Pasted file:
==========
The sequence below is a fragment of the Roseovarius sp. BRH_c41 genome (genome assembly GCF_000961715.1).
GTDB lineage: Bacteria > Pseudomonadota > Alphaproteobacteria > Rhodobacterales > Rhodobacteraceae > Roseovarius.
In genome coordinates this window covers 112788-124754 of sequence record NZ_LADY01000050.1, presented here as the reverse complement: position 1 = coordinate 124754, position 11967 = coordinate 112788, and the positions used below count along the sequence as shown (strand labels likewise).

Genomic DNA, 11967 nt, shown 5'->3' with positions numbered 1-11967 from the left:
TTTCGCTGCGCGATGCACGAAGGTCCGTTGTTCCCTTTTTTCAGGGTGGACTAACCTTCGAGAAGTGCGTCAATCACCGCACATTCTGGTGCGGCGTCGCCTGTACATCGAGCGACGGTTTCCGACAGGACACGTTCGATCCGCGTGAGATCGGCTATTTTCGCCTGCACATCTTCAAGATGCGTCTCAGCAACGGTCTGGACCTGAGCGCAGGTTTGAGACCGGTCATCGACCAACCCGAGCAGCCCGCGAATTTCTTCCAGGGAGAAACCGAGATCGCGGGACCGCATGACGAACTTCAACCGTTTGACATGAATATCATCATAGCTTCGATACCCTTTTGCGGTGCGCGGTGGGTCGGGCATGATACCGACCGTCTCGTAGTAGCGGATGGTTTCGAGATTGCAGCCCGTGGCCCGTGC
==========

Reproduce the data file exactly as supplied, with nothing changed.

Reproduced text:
The sequence below is a fragment of the Roseovarius sp. BRH_c41 genome (genome assembly GCF_000961715.1).
GTDB lineage: Bacteria > Pseudomonadota > Alphaproteobacteria > Rhodobacterales > Rhodobacteraceae > Roseovarius.
In genome coordinates this window covers 112788-124754 of sequence record NZ_LADY01000050.1, presented here as the reverse complement: position 1 = coordinate 124754, position 11967 = coordinate 112788, and the positions used below count along the sequence as shown (strand labels likewise).

Genomic DNA, 11967 nt, shown 5'->3' with positions numbered 1-11967 from the left:
TTTCGCTGCGCGATGCACGAAGGTCCGTTGTTCCCTTTTTTCAGGGTGGACTAACCTTCGAGAAGTGCGTCAATCACCGCACATTCTGGTGCGGCGTCGCCTGTACATCGAGCGACGGTTTCCGACAGGACACGTTCGATCCGCGTGAGATCGGCTATTTTCGCCTGCACATCTTCAAGATGCGTCTCAGCAACGGTCTGGACCTGAGCGCAGGTTTGAGACCGGTCATCGACCAACCCGAGCAGCCCGCGAATTTCTTCCAGGGAGAAACCGAGATCGCGGGACCGCATGACGAACTTCAACCGTTTGACATGAATATCATCATAGCTTCGATACCCTTTTGCGGTGCGCGGTGGGTCGGGCATGATACCGACCGTCTCGTAGTAGCGGATGGTTTCGAGATTGCAGCCCGTGGCCCGTGC